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Finishing color photos for perfect tones in black and white

Like many of you, I started photography learning to shoot and process black and white in high school. It was amazing to see a photograph materialize in the chemicals, and it was incredible how much detail I could see in the scenes. Back then I only shot 35mm Tri-X film, but the tones and contrasts were captivating.

Now, using tone mapping on a single image I can get similar tones. The details Aurora HDR 2019 can reveal are incredible. I’ll use this panorama from Montana to show demonstrate. I shot it with a 200mm lens on my Lumix G9.

Automatic tone mapping

When you launch Aurora HDR and open your single photo, it’ll automatically tone map the picture, which will selectively and intelligently brighten the dark areas and bring the brightest areas down. Immediately, your picture will look much better. You can see how much richer the tones and colors are in mine.

Selective desaturation

There are two ways to convert this to black and white in Aurora HDR 2019. First, you could simply go to the color filter and slide the saturation slider to zero. Then you could use the various contrast tools and get a pretty good result.

The other way allows you to be more specific with the contrast based on the colors in the scene. Go down to the HSL filter, and use each of the Hue, Saturation, and Luminance sections to create your black and white with great contrast. Starting with Hue, you can reduce the color range of the picture. Here, I’ve pushed the magenta, purple and aqua sliders so that they are all bluer, and pushed the other sliders so they are all more orange. The resulting color picture doesn’t look terrific, so go to the Saturation section and push all the sliders to the left. The difference between desaturating here and using the color filter to desaturate is that in the HSL filter the app can still remember what the colors were before they were desaturated, which is important in the Luminance tab.

Now that we’ve desaturated the picture, you can think of Luminance as brightness and the Luminance section gives you control over the brightness of each color. Moving each slider will change the contrast of the photo very selectively.

Adjustable Gradient and Dodge & Burn

After a little tweak to the Smart Tone slider in the HDR Basic filter, it’s time for the Adjustable Gradient. It’s basically just a gradient filter, but you can adjust both top and bottom separately I set the Top half near the top of the picture and brightened the Highlights, darkened the Shadows, and increased the overall Contrast. A black and white photo needs areas that are distinctly white, and this helped the snow have a little more punch.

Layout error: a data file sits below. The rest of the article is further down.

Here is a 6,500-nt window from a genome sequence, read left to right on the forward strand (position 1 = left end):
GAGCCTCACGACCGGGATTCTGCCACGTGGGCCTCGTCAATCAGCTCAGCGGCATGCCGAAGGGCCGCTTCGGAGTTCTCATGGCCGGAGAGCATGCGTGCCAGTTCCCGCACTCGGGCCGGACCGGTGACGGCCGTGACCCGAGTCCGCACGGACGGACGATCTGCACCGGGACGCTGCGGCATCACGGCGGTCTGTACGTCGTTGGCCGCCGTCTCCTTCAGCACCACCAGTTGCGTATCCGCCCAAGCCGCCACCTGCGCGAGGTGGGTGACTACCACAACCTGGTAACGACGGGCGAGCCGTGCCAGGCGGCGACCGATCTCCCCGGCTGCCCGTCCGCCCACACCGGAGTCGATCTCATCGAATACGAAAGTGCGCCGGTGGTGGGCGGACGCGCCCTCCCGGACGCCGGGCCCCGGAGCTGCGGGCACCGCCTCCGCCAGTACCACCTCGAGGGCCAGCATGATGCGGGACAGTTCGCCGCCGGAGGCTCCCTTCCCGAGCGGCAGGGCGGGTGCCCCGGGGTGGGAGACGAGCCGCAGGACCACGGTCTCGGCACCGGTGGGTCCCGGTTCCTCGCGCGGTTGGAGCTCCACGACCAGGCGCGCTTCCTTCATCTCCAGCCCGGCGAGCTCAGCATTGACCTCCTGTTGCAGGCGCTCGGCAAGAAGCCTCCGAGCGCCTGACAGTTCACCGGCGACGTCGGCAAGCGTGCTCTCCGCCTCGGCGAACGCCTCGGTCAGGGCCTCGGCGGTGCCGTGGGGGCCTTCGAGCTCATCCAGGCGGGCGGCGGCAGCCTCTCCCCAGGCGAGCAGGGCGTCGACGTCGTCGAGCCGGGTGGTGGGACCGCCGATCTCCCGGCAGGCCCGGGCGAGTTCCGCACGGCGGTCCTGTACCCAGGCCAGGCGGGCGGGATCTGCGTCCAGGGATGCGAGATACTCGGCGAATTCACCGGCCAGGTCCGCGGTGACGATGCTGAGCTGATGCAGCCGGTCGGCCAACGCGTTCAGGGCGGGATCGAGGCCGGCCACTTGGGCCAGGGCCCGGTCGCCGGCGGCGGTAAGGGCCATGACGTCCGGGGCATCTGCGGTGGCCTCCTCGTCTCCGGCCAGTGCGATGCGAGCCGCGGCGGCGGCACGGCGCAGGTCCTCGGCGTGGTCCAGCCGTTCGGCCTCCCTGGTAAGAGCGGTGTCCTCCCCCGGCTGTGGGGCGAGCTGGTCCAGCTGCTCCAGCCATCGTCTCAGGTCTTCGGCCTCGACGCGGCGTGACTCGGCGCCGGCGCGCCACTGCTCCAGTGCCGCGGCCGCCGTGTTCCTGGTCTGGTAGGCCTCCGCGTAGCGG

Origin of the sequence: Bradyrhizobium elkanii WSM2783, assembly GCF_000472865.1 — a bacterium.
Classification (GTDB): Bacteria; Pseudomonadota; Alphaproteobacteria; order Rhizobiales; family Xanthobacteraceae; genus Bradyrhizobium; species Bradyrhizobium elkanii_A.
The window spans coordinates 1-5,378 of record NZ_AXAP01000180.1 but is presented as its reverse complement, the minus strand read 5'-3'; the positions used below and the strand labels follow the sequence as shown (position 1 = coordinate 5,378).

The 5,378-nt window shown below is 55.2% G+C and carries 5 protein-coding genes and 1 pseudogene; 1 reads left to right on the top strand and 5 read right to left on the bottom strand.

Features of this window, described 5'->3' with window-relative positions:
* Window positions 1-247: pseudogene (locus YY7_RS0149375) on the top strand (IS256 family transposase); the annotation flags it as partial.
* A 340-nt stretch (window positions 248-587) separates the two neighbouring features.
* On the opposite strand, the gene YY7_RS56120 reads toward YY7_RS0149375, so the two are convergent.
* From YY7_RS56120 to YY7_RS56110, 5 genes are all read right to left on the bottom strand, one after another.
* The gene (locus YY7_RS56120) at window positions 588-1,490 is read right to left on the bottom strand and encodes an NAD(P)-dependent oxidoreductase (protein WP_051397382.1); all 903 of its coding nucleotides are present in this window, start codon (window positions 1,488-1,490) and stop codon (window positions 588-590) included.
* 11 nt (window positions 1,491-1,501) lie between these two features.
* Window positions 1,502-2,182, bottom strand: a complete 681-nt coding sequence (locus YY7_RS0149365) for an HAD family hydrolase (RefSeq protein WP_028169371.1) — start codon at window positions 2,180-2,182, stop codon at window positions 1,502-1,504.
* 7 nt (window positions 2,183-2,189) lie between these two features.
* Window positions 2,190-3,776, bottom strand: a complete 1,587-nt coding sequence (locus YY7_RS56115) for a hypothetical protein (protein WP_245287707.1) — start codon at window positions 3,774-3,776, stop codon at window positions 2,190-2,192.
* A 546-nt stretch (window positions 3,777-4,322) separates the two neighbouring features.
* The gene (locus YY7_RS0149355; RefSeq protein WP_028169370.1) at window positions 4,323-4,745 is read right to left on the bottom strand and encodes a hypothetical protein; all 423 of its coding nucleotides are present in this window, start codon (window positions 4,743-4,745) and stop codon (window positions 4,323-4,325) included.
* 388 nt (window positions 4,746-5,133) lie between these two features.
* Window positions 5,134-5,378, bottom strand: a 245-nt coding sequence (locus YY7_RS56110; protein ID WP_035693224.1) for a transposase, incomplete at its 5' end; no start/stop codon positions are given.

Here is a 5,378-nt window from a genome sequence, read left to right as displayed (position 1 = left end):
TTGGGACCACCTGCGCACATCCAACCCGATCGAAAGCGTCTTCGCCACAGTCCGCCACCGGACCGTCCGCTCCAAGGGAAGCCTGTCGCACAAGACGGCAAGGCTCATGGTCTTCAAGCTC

The subject of this photo is my client’s ranch near the bottom of the frame. You can use contrast to focus attention on particular areas in a black and white photo. Just like in the darkroom in high school, Aurora’s Dodge & Burn filter lets you selectively brighten (dodge) and darken (burn). Click Start Painting and then make adjustments to the brush’s density in the top tool panel. I recommend setting the density very low, like 15%, so that you can more gently dodge and burn. Use short strokes, too so that you can undo each stroke if you go a little overboard.

You can see that I’ve gently brightened the fields around the ranch and darkened the sky a little, too.

Bring in the detail

One of Aurora’s finest features is the HDR Enhance filter. Somehow, it allows you to tweak details with more finesse than other tools. And the Smart Structure is truly amazing. A great way to use this filter is to start by making a new adjustment layer so that you can apply details to specific areas. for instance, you might like what it does to the trees in a picture, but the sky looks too grainy, so you can use the Layer Brush and remove the effect from the sky. Or add more to the foreground or any place in the picture. It’s a liberating way to work and so easy.

Double down with Vignette

After cropping, I’m ready to finish this off by focussing attention into the photo with a dark vignette. Since I’ve started using Skylum tools, I’ve got a new procedure for vignettes. In Lightroom, the vignette is always around the center and you only do it once. But in Aurora HDR 2019 and Luminar, you can place the center of the vignette’s effect anywhere you like and you put as many vignettes on as you like. That allows you to control the gradient of the vignette with a great degree of finesse.

Place the first vignette so it surrounds your subject. Darken it all the way so you can clearly see it’s placement, then reduce the Amount to something more subtle. Add another adjustment layer. The second vignette goes around the very edges and is also very gentle. Here are the settings I used for the two.

Conclusion

Contrast and detail mean everything to black and white photos. You’ll find that Aurora HDR 2019 can help you make the most of your picture. Remember to use selective desaturation and the adjustment layers to apply details and contrast in specific areas. It’s fun using Aurora HDR 2019 to create the kinds of effects I loved in high school…though I’m hoping that I’m a little more skilled than I was then. I know you’re going to enjoy working in black and white with Aurora HDR 2019.

 

Photofocus readers get special savings on Aurora HDR 2019 the comes with a bundle of training videos, Looks, and LUTs by clicking this link.

 

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